Delayed Instruction – a story about teaching

I’ve had a number of people ask me about delayed instruction. If you watch the video I posted where Tammy and Cabri are learning how to target, you may notice that I don’t correct Tammy on her treat delivery until half way into our session. Knowing that doing things the right way makes a tremendous difference, many have wondered why I would delay my instruction. I purposefully delay for two reasons.

1. When learning a new skill, constantly hearing what you are doing wrong doesn’t make for a very pleasant experience. Overloading students with rules and suggestions on how to best teach their dog doesn’t help anyone. It’s far easier to learn and retain things one piece at a time – so I prioritize. What is the most important thing to teach first? Everything else can wait.

2. Experience is often the best teacher. Learning for yourself, through experience that one way is more efficient than another will be far more valuable a lesson than anything I could tell my students.

Recently, on the Clicker Solutions email list (which I highly value and recommend for anyone wanting to learn more about Clicker Training), Douglas St. Clair shared a story from his own life. Doug’s story summed up the value of delayed instruction perfectly and more beautifully than I could. It is with his permission that I offer his story below.

Back in high school I went out for track. We had an exceptional coach. One of the students he coached went on to become a gold medalist in the Olympics. The first week all he had me do was to run laps. He didn’t comment. He answered questions if I asked. He simply said go out and run as many laps as I could. Early in the second week he called me over and made a suggestion about the way I used my arms. Then he sent me back to running laps. He was very low key. Very much not in my face. He was also very very knowledgeable and it became crystal clear when I did what he suggested with my arms. He sold me with that and I was convinced that anything he suggested would bring the improvement it had.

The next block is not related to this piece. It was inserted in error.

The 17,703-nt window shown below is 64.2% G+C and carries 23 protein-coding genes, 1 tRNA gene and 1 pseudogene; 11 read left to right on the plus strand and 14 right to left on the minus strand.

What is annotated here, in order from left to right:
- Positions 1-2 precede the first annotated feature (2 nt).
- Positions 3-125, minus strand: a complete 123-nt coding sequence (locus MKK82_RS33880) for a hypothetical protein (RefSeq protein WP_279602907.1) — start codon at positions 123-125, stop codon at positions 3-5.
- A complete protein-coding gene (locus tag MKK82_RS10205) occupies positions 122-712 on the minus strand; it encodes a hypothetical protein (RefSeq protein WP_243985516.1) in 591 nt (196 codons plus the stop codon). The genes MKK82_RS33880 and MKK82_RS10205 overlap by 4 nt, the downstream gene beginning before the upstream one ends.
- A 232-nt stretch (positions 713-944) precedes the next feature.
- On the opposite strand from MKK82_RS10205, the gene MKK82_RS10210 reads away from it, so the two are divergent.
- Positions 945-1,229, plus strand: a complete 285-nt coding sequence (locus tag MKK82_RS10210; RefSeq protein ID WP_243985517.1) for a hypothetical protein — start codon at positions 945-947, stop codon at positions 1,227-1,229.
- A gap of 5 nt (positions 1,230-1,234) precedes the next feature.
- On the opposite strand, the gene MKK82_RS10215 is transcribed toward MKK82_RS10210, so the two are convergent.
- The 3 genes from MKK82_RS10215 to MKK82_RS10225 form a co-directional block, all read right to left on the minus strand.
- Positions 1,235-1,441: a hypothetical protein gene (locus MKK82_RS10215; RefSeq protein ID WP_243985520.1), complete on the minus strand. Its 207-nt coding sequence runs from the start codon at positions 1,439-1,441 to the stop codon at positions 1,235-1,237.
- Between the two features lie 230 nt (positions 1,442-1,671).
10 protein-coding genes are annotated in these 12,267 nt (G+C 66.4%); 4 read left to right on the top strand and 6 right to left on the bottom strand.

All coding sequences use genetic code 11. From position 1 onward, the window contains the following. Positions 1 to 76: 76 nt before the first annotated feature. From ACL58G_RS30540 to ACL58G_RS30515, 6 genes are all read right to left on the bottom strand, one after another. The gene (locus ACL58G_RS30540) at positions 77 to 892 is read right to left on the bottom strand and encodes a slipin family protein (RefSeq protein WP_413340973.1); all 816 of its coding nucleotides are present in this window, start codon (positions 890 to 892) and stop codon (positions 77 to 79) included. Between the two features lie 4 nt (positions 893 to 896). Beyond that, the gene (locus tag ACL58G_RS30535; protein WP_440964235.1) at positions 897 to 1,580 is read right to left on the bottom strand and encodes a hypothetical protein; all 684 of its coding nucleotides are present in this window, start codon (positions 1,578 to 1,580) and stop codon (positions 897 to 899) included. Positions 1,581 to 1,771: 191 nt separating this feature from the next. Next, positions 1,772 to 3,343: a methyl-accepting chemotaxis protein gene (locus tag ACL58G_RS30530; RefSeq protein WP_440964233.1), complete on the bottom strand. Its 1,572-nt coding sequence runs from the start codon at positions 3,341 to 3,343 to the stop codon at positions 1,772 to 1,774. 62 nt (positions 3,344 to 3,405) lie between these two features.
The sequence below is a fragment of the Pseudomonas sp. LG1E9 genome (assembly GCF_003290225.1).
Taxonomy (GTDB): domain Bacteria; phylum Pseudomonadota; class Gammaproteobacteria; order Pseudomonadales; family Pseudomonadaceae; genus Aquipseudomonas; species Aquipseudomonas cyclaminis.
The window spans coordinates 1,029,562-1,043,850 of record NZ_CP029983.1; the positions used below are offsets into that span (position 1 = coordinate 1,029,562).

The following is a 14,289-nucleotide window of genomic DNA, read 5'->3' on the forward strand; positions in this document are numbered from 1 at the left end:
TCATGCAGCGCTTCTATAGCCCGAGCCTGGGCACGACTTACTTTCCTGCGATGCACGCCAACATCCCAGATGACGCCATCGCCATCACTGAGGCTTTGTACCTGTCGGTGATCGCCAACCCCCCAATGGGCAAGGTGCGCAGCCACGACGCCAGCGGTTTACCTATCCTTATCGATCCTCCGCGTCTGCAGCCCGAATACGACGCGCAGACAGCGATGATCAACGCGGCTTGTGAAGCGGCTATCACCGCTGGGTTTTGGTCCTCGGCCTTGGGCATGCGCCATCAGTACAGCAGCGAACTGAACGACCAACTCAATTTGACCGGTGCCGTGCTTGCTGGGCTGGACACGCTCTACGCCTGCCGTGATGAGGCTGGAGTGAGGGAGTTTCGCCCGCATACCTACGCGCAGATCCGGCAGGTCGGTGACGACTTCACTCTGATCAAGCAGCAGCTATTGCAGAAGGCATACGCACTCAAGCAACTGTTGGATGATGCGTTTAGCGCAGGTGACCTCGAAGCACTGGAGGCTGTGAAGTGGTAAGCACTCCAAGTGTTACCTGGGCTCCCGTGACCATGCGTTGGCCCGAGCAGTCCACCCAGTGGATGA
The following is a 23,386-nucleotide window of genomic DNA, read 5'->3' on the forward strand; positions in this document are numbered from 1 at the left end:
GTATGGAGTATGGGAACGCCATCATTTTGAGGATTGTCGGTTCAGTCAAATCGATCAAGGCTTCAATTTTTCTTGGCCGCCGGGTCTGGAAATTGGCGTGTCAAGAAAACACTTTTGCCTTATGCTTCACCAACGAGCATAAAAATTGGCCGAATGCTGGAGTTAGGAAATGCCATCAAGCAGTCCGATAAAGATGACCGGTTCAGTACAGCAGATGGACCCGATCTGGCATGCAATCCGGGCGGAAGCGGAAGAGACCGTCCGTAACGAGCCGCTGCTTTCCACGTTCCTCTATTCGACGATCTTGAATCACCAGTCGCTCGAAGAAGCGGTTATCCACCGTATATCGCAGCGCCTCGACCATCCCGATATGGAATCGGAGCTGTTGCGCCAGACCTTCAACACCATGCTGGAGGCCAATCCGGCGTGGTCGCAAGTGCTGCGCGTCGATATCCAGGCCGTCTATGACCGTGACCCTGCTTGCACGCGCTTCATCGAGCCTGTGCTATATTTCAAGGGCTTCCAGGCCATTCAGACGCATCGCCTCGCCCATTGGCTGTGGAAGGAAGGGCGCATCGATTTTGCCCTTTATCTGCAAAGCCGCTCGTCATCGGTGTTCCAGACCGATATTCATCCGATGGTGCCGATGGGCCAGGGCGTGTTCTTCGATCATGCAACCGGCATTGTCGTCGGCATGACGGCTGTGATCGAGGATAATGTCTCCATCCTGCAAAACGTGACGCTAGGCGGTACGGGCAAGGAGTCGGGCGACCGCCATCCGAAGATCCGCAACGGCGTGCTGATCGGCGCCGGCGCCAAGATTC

I realized that an important part of his style was salesmanship. He not only told me what I could do he sold me by first letting me do things any way I wanted. Giving me freedom of choice. He made a suggestion that improved what I was doing materially and convinced me that if I did what he suggested my performance would improve.

My point is that part of teaching, leading, mentoring, or coaching can be improved if you choose an approach the sells your student, subordinate, etc on the value of what you tell them.

Thank you Doug.

By allowing students to experience a less effective way of doing things, they can then see for themselves the differences made by a small change. Of course, if a student were ever doing things in a manner that might hurt or confuse their dog I would step in immediately… but in this particular case, Tammy simply needed to make a small change to increase her efficiency and effectiveness. Seeing herself the difference, she was sold on the change.

The training video can be seen at

The clicker solutions email list can be found at


One response to “Delayed Instruction – a story about teaching

  1. As someone who is currently taking training classes with an instructor who teaches “positively”, and uses the “click and reward” method, I appreciate your take on this. Our teacher is great, and she must follow this same line of thinking. I get probably one “correction” per session, and I know I’m doing lots of things wrong!

    But, we are coming along. The Pup is quicker to learn than I, but hopefully I won’t hold him back!

    Like your blog, will visit your other sites.


Leave a Reply

Fill in your details below or click an icon to log in: Logo

You are commenting using your account. Log Out /  Change )

Google+ photo

You are commenting using your Google+ account. Log Out /  Change )

Twitter picture

You are commenting using your Twitter account. Log Out /  Change )

Facebook photo

You are commenting using your Facebook account. Log Out /  Change )


Connecting to %s